Coventry Conversation with Nick Pollard

When you first meet Nick Pollard, you are shocked with how down to earth he was. You would not believe that he brought Sky News to the top; winning the news channel of the year award from the Royal Television Society.

Nick Pollard was given the hard question of “Is television news dead?” he answered this question with a direct answer of NO.

The justification of his answer was that the BFB (British Forces Broadcast) recently advertised for two cameraman and over two hundred applicants, with different levels of experience and education, applied.

 Nick Pollard has worked in television since 1970 and believes that the key factors in shaping the future of journalism are advances in technology. In the past, for a five minute bulletin you would need to take at least fifteen minutes of footage and for a ten minute bulletin you would need thirty minutes of footage.
Technology was slow in the 1970’s; traditional cameras would work on film and would catch around six to eight minutes of footage. The film would then have to be cut, pinned up and edited which would be a lengthy process. There was a benefit to this as slow transmission meant the journalists had to work hard to make their bulletins short so you only got the important information.

 ENG made a world of difference to the film world. It meant that journalists could film straight to VHS; this meant they did not have to have as much equipment involved; you would only need a cameraman and a presenter. It also made editing easier as you could rewind footage and re film if needed.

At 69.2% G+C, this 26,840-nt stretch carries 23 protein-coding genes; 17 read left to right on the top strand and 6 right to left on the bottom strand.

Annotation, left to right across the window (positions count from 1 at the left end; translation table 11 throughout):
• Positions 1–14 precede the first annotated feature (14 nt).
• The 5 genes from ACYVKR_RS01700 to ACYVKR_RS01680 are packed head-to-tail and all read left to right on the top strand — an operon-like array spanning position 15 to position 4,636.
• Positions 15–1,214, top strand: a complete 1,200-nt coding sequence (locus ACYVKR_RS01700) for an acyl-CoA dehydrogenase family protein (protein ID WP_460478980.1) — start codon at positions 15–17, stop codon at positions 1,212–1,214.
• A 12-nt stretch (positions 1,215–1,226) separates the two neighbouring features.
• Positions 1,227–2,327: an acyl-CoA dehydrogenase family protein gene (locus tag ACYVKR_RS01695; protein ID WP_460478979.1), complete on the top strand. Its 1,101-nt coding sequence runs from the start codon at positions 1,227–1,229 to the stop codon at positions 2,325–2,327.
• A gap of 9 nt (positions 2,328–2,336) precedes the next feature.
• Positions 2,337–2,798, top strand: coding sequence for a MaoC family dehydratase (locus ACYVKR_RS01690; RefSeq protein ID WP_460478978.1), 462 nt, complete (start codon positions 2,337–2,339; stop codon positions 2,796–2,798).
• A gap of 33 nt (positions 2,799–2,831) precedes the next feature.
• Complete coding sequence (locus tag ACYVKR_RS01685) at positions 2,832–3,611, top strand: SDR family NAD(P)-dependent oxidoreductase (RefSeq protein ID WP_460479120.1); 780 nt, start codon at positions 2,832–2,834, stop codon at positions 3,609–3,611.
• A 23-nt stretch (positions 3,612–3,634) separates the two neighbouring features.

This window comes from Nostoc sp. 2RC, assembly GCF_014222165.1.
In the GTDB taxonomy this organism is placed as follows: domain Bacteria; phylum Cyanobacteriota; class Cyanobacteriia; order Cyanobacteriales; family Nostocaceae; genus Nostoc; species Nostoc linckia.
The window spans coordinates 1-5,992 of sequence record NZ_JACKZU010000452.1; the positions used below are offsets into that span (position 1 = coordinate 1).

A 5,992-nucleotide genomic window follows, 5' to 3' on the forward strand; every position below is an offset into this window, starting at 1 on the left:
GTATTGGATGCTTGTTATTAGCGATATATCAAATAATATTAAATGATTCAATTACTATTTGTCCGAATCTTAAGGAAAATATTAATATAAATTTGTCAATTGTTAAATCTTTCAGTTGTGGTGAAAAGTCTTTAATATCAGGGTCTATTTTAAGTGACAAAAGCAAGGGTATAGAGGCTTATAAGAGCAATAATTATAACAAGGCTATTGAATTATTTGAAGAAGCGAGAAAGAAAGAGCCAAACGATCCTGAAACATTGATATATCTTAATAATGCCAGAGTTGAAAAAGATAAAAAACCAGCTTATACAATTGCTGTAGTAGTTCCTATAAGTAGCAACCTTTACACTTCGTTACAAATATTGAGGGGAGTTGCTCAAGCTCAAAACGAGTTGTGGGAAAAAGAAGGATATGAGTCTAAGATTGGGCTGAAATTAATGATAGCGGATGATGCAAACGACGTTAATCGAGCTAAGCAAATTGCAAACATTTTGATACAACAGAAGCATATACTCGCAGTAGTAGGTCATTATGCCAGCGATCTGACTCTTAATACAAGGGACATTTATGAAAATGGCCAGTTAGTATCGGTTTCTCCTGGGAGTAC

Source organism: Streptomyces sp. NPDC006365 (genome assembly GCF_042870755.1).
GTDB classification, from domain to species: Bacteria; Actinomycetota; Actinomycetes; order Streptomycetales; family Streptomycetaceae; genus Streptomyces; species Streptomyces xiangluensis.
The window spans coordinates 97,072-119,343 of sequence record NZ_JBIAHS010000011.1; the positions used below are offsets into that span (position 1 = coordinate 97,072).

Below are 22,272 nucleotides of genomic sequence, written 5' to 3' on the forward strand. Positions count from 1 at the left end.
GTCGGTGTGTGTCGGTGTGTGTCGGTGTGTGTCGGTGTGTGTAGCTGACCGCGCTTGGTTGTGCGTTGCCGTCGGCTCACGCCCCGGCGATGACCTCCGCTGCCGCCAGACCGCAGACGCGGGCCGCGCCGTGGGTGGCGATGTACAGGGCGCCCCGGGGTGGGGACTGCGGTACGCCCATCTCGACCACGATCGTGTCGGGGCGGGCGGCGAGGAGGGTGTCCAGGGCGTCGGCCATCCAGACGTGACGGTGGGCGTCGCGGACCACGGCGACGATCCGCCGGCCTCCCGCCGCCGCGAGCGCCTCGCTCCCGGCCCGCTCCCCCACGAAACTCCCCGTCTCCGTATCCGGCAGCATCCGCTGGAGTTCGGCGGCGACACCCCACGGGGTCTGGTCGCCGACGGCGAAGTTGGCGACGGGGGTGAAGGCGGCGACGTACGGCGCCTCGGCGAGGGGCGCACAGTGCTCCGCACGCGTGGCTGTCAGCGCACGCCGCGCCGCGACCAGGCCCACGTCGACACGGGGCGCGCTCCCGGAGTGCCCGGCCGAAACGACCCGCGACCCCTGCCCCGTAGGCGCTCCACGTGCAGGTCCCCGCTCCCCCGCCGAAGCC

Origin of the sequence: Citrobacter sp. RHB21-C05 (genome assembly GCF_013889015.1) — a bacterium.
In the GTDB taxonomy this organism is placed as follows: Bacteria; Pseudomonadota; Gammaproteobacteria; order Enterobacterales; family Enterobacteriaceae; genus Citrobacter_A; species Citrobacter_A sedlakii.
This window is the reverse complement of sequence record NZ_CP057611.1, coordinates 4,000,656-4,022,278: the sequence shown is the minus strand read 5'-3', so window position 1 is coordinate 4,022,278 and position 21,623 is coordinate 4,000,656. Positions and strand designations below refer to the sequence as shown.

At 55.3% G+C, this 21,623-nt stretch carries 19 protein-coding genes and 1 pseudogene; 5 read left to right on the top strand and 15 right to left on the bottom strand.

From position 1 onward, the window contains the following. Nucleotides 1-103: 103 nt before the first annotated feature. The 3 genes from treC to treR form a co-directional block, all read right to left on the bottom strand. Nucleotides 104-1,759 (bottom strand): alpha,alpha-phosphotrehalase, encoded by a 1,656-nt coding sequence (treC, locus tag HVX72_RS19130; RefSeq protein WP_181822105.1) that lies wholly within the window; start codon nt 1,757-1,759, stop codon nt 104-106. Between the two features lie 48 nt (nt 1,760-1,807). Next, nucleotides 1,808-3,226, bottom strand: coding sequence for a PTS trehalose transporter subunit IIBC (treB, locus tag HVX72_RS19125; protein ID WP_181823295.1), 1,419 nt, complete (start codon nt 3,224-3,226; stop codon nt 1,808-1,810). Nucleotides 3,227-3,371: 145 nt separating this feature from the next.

There are now 24 hour news rooms to match the demand for online news. There are also a multitude of channels providing almost constant coverage of stories.

 ITN in news reporting was a lot different in 1982, a broadcaster told Margaret Thatcher that they could send satellites to broadcast news, Thatcher has decided to veto this idea.
The advances of ENG brought improved quality and faster news coverage. Where as in the Golf War, news had advanced in such a way that Sky News was underway and journalists were reporting on location.

 Sky News hit global fame with the invasion of Kosovo. Sky News took in four trucks, when one truck stopped; the second truck overtook which meant that they were given continuous coverage.

In the past rolling news was very much we say; you listen. News was very much producer lead. With the fame of Sky 24 there was coverage instantly of dramatic events with high quality coverage.

 As we left the room, many of us had questions running through our heads about what we had just heard. Nick created a great platform for us to discuss the possibility of print journalism being replaced by online journalism.

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